A real woman is not a porn star or a sewing mannequin or even a living, breathing, biologically born female. She’s real. She’s me in a skin suit made out of a crazy-quilt of lady parts and stitched-together hides I hunted and kidnapped myself, replete with authentic stretch marks and cute little dimples on the booty. That’s real.Bury My Heart at Chuck E. Cheese’s, Tiffany Midge, 2019, p. 69
I typically hear phrases like “real women” and “biologically born female[s]” used to denigrate trans women. This is why I struggle with satire: was the intent of this essay to shit on trans women, cloaking hatred with humor for plausible deniability? Or was the use of transphobic language unintentional? In the end, how much does intent matter?
Transphobia aside, I didn’t find the book’s essays about Trump very funny. In those essays, the “satire” consisted mainly of calling Trump variations on big ol’ dumb poopoo head. The man spent four years trying to kill my friends; I don’t see how mocking his speech patterns or likening his cabinet to chimps accomplishes anything.
On a more positive note, I also read Ace: What Asexuality Reveals About Desire, Society, and the Meaning of Sex last month and loved it.
Most of the ace books I read focus on sex-repulsed or sex-indifferent ace people. I was excited to get the perspective of a sex-favorable author. This book covers multiple facets of the ace experience, including ones you might not expect. It’s very good. Read it.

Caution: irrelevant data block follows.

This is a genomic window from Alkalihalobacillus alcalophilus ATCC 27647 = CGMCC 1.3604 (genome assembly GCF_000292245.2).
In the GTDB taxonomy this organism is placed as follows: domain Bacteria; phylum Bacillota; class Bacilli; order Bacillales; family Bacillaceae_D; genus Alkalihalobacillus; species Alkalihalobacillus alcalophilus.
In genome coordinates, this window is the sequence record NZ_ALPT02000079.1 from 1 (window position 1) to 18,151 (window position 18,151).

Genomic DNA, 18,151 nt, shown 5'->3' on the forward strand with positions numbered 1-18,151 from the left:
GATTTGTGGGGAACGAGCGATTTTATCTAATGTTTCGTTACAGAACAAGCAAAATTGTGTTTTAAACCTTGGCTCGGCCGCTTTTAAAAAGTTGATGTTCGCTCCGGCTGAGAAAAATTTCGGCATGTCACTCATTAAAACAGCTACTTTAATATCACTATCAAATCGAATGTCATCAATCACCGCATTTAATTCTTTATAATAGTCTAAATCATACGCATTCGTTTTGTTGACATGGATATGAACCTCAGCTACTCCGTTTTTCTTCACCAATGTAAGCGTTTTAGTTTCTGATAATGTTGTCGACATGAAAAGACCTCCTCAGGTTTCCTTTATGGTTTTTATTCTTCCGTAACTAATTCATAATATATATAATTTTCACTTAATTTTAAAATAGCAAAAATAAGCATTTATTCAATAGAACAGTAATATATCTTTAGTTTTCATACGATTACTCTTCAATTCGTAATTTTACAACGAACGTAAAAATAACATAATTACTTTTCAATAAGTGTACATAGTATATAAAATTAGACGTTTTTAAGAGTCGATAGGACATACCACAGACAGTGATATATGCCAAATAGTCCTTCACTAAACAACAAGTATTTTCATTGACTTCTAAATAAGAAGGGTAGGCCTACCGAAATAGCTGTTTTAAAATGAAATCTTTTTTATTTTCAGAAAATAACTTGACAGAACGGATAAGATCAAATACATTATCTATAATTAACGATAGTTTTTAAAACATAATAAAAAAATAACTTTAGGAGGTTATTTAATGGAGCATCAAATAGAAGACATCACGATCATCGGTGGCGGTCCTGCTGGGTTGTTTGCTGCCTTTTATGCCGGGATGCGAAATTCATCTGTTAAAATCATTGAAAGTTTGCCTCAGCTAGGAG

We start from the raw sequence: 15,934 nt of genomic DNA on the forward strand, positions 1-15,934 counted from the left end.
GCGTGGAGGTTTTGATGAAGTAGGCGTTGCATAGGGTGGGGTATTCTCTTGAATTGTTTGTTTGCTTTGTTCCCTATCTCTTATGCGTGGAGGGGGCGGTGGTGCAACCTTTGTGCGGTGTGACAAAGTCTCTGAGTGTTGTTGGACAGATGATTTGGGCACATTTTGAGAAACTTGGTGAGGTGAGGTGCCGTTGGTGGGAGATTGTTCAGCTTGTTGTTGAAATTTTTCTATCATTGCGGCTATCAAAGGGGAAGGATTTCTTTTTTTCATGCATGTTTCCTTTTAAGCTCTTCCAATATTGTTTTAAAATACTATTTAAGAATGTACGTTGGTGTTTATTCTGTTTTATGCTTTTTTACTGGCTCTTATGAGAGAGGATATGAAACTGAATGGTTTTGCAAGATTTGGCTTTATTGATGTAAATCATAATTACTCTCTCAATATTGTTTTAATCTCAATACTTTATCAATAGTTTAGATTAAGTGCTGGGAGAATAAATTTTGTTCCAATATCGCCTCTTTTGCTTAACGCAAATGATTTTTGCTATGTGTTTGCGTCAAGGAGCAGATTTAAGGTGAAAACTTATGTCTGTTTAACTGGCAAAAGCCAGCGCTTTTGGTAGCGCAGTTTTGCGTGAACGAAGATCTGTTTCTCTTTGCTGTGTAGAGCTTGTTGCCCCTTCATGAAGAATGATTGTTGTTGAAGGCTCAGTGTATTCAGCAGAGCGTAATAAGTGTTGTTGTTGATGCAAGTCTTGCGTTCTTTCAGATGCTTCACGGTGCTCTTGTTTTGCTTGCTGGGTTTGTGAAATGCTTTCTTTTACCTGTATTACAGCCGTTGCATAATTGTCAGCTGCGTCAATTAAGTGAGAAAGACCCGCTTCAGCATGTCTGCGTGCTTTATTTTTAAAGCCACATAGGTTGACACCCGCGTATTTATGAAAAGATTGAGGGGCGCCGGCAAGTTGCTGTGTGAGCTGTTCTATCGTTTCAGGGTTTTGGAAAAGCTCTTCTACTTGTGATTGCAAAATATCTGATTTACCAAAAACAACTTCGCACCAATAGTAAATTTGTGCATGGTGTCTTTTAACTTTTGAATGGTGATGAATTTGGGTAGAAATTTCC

My excitement about finishing my first editing class led me to binge-read a bunch of Princess Diaries books in a row.
I’ve read this series dozens of times and written about it plenty. Many of my previous opinions still stand; Michael and Lilly get a lot meaner from book 6 onward and the last five books genuinely feel like a different series altogether. I’m currently reading book 7. Even though book 9 is one of my favorites, I’m dreading what comes next.
I read some great graphic novels in June, including The Girl From the Sea, An Embarrassment of Witches, and Almost American Girl.
By now, I’ve talked up The Girl From the Sea enough. Just know that the hype is warranted.
Embarrassment and Almost American had great art and solid coming-of-age plots. The jokes in Embarrassment were hysterical; Almost American included a visual representation of speaking a second language that I found fascinating.
Fatal Throne: The Wives of Henry VIII Tell All got me into the Tudors and, by extension, The Tudors on Hulu.
Before you tell me about the show’s historical inaccuracies, know that looking at Henry Cavill’s face helps me retain information. I’m most fascinated by the religious aspects of the time period. I knew vaguely about Anne Boleyn and Henry’s excommunication, but there’s so much more to it. I’m having a great time.
One last bummer before I close out with a good book: I tried reading Boyfriend Material and didn’t like the humor.
A couple reviews say the humor masks Big Feelings in the final third. I didn’t get that far. Most of what I read felt contrived. Like, I’m autistic and even I’m not this awkward. Now that I think of it, this book heaped on the Adorkability. For unknown reasons, both the word and the concept fill me with rage. This was my most disappointing DNF of the month.
If not for my church’s book club, I probably wouldn’t have picked up Homegoing by Yaa Gyasi.
I’m really glad I read this book. It’s historical fiction with an ensemble cast, great writing, and strong characterization. I finished the book a couple days ago and I’m still thinking about Yaw and Marcus and all the familial connections. Gyasi’s follow-up, Transcendent Kingdom, is available at my library. Checking it out stat.
My informal book club is reading Anna-Marie McLemore’s Blanca & Roja this month.
My formal book club is reading The Tea Girl of Hummingbird Lane.
I’m still trying to get a blackout on Seattle Public Library Book Bingo card.
It’s going to be a busy reading month.
Stay cool, everyone.